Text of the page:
Foreign Bodies is a research initiative between Art History at the University of Manchester and at the University of Melbourne.
The Foreign Bodies research group's aim is to explore how images and objects in the early modern period (1400 - 1700) constructed the foreign, the exotic, the other.
Defining foreignness - who belongs and who doesn't - is a contemporary issue, but the problem is not new.
Saint Augustine (d. 430) argued that it was inconceivable that the Antipodes could be inhabited by humans since it would have been impossible for the descendants of Adam and Eve to have travelled to the other side of the world.
However, in 1537, faced with 'newly discovered' peoples of the Americas, Pope Paul III proclaimed that they were in fact human beings just like Europeans.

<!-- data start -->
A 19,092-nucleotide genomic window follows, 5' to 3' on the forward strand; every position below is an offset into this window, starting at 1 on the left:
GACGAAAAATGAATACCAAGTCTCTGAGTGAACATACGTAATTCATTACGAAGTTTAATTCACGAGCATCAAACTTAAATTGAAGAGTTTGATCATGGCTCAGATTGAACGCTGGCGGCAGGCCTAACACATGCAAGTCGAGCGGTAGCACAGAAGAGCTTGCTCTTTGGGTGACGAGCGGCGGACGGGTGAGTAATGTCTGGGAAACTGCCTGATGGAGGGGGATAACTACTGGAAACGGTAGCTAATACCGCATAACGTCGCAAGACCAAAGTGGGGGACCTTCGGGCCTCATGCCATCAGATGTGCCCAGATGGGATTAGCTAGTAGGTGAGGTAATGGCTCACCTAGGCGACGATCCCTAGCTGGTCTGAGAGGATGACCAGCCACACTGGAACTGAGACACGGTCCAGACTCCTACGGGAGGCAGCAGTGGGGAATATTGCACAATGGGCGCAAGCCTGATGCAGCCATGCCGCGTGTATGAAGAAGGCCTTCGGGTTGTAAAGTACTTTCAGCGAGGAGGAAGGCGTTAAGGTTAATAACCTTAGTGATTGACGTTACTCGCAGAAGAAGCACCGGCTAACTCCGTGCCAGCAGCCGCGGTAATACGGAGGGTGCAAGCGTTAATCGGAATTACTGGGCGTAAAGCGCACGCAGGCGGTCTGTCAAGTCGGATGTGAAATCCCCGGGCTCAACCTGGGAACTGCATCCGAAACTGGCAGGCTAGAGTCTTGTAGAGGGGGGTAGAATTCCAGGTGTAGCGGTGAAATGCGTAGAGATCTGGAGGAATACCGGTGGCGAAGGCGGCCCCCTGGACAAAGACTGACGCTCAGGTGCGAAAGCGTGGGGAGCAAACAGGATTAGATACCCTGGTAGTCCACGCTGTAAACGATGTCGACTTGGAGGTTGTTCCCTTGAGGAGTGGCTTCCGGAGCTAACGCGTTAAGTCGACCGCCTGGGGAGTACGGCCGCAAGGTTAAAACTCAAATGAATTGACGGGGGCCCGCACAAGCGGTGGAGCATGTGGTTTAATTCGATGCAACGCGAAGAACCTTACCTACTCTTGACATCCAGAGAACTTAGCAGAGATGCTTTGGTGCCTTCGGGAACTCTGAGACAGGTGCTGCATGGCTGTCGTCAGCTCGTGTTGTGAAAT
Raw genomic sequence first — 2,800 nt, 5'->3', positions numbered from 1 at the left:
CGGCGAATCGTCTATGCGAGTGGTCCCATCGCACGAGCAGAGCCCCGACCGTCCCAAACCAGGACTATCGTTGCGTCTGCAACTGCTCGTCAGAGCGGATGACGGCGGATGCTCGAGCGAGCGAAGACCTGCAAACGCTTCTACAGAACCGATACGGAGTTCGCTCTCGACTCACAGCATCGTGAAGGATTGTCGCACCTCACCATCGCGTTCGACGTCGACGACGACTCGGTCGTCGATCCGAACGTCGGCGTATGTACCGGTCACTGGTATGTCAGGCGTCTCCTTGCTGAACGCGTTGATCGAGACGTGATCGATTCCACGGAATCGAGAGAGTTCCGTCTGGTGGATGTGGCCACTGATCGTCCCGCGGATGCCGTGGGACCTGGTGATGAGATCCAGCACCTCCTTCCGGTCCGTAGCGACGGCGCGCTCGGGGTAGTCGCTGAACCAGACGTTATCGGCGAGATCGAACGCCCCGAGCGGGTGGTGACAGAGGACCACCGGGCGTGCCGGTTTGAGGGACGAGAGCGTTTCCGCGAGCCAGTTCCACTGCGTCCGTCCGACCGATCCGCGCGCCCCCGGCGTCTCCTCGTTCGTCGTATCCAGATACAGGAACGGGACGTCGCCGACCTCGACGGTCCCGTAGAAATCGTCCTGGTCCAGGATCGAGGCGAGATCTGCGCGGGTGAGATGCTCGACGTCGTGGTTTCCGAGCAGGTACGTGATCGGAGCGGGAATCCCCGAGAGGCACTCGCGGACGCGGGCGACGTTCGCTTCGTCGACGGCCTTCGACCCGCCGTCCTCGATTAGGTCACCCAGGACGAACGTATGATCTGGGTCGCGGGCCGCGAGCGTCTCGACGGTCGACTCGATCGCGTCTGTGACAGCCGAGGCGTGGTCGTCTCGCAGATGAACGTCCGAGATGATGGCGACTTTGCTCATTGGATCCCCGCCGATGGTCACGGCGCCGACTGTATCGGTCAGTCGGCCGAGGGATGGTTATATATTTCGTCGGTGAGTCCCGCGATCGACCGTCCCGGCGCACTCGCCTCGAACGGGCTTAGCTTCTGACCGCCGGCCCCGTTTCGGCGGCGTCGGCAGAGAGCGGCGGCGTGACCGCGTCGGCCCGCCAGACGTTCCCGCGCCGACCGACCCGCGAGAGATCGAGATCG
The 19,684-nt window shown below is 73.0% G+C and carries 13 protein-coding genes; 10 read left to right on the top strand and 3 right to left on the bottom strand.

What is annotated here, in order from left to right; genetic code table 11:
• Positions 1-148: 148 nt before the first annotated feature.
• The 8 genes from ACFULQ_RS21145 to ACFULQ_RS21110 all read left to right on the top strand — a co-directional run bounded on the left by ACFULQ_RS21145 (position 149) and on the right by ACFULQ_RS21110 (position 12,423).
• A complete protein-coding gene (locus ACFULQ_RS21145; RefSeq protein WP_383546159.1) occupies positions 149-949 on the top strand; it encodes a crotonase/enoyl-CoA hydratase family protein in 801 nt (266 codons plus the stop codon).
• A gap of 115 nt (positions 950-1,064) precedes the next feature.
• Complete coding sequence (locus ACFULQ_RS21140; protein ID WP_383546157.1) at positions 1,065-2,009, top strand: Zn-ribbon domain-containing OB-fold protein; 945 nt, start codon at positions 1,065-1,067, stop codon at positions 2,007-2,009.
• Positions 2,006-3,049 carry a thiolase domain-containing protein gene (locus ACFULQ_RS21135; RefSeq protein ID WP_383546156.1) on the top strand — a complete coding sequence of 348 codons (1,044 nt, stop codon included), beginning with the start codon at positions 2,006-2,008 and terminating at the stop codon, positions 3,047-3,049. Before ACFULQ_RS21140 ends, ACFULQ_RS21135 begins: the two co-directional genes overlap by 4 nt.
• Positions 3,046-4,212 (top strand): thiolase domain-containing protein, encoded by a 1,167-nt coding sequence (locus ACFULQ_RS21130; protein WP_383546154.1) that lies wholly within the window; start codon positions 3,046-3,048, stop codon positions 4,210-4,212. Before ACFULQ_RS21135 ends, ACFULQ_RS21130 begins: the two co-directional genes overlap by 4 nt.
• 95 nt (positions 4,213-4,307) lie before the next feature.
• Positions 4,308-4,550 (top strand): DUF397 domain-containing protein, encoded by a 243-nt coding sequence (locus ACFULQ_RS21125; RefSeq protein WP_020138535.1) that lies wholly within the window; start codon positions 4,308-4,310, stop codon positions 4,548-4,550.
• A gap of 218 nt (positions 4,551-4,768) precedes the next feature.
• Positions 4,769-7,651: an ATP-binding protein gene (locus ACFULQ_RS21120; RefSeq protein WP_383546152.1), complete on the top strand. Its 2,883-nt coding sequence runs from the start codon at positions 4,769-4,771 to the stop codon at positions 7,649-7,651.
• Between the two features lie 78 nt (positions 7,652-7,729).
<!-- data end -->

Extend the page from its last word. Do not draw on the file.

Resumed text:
Art History and Visual Studies
Visit the website for Art History and Visual Studies at the University of Manchester's School of Arts, Languages and Cultures to view more art history-related research.
The University of Melbourne
Established in 1853, the University of Melbourne makes distinctive contributions to society in research. Visit the website of our Foreign Bodies partner organisation.